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Silver Bulletpoints: We’ve Got Your Backlash To The Buttigieg Backlash

Welcome to the first edition of … [taps microphone and grins sheepishly] … Silver Bulletpoints.

You don’t want to know how much time we spent workshopping that name. What you do want to know is what this column will be all about. Here are the parameters: Every week or so, I’ll write about three topics in 300 words per topic or less, not counting headings, words embedded in charts or tables, screenshots of tweets and so forth.1 I’m going to ask FiveThirtyEight’s editors to hold me to those constraints even if I complain about them later, sort of like how you can ban yourself from casinos and even get arrested if you then try to play the slots. For the time being, all the topics will relate to the 2020 Democratic presidential primary, but that might change later.

The idea is that I have a lot of thoughts about 2020 — let’s not call them half-baked thoughts, but three-quarters baked might be fair — that are longer than a tweet but shorter than a full-length article. (I tend to write long, the editors tell me.)2 Back in my day in the mid-to-late aughts, we used to call those three-quarters-baked thoughts “blog posts,” so this column is basically an effort to Make Blogging Great Again. We’ll also sometimes take reader questions — if you have a 2020 Democratic primary question that you think I can do justice to in 300 words, drop us a line. I could go on, but that would be defying the spirit of the column. So let’s get back to politics.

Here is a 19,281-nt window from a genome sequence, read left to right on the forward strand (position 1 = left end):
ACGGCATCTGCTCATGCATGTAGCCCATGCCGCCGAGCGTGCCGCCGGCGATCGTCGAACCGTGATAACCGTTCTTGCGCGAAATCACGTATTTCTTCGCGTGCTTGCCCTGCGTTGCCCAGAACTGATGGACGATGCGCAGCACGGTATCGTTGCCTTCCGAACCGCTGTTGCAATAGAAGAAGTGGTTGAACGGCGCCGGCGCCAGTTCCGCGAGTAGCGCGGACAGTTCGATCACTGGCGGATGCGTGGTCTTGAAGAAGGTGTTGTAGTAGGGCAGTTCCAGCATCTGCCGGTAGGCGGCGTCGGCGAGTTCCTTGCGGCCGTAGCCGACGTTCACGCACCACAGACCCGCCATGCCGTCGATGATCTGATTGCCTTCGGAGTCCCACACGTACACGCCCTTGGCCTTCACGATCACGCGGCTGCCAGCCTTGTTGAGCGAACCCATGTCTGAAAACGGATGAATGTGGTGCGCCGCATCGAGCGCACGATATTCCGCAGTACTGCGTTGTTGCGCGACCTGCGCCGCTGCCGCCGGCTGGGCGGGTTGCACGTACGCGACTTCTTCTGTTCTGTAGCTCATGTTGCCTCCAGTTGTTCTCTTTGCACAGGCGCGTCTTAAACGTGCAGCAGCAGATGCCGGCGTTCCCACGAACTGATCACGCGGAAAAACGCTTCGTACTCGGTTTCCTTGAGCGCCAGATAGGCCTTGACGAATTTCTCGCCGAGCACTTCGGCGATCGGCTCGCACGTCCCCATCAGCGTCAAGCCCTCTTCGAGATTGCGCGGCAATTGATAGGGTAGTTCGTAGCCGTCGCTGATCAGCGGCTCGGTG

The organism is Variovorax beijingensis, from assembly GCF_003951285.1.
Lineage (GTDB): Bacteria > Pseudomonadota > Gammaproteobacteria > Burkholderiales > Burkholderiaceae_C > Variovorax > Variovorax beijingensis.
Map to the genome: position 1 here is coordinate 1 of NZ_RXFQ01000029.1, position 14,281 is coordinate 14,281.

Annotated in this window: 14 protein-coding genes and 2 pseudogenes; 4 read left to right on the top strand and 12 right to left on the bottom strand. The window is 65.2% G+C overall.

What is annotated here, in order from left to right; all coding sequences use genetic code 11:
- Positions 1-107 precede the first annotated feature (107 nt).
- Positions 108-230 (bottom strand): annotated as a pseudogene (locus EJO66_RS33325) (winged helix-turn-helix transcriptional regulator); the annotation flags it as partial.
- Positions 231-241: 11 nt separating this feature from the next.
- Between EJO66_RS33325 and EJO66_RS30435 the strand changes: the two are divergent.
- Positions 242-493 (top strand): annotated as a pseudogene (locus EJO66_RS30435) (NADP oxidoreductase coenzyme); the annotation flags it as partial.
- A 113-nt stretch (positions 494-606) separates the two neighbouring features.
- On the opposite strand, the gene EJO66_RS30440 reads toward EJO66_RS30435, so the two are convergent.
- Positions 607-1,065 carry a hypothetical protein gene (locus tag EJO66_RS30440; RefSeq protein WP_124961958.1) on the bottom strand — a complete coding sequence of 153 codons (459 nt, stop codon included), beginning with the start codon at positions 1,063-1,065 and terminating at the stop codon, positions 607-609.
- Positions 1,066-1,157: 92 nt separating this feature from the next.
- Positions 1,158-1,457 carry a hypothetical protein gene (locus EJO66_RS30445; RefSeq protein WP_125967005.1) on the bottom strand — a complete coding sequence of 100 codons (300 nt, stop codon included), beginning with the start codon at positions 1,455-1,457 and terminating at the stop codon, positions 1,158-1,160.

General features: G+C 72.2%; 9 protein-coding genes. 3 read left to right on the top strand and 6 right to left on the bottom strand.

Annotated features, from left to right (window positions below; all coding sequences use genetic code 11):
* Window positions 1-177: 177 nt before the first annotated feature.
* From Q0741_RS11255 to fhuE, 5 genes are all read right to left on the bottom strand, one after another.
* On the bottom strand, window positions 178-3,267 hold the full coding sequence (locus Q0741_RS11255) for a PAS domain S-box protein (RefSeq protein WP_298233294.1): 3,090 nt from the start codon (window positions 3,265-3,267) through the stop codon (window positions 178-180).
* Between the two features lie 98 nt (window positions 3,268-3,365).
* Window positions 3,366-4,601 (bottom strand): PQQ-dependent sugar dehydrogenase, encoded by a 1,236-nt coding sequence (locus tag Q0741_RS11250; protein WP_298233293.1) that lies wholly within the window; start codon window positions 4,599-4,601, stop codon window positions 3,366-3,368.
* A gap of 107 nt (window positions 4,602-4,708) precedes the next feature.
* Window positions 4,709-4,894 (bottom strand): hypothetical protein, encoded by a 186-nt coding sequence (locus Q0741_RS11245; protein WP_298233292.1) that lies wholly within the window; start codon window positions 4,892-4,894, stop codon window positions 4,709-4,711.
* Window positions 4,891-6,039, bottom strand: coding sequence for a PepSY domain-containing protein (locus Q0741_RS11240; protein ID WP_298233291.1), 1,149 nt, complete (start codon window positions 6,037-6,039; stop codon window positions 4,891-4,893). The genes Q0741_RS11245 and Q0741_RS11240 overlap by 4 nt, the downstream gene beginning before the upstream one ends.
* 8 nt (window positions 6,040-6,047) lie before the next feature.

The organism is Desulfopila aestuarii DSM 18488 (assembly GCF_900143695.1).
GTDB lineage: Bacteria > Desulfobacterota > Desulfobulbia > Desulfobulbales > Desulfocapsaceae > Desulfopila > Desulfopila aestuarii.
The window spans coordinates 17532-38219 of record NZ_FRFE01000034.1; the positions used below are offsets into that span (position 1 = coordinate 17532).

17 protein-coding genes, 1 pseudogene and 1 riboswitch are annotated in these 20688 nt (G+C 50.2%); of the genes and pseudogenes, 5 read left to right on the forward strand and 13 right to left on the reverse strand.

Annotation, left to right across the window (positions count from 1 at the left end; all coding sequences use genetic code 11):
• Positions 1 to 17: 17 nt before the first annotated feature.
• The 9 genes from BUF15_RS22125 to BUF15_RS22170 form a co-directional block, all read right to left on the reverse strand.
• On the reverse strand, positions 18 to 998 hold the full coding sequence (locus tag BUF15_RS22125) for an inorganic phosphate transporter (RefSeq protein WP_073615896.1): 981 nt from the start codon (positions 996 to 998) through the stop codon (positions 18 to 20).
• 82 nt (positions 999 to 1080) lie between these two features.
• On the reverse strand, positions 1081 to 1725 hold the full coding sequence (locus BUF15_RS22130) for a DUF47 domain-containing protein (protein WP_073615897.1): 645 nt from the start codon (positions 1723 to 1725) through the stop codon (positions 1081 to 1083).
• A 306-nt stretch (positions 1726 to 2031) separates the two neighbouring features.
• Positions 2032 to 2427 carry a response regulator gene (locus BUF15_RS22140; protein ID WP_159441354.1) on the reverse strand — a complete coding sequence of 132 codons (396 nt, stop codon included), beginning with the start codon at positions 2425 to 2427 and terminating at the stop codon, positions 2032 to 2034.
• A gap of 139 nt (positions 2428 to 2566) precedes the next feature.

Bulletpoint No. 1: The Buttigieg boom isn’t just a media bubble

Pete Buttigieg is everywhere on your TV these days. Last week, he ranked second among declared Democrats in cable news coverage, behind only Bernie Sanders. And as tends to happen with these things, there’s already a backlash to the Buttigieg boom, from jokes mocking the media’s admiration for his language skills to Columbia Journalism Review articles describing him as the “flavor of the month.”

Here at Silver Bulletpoints, we like nothing better than to backlash against the backlash when we think the data supports our case. And in this case, we’re wary of the notion that the Buttigieg boom is solely a media concoction.

There’s no doubt about the initial spark for the Buttigieg bump: It was his CNN town hall on March 10. You can see it in itemized donations to Buttigieg’s campaign, which begin to spike on March 10 and continued from there.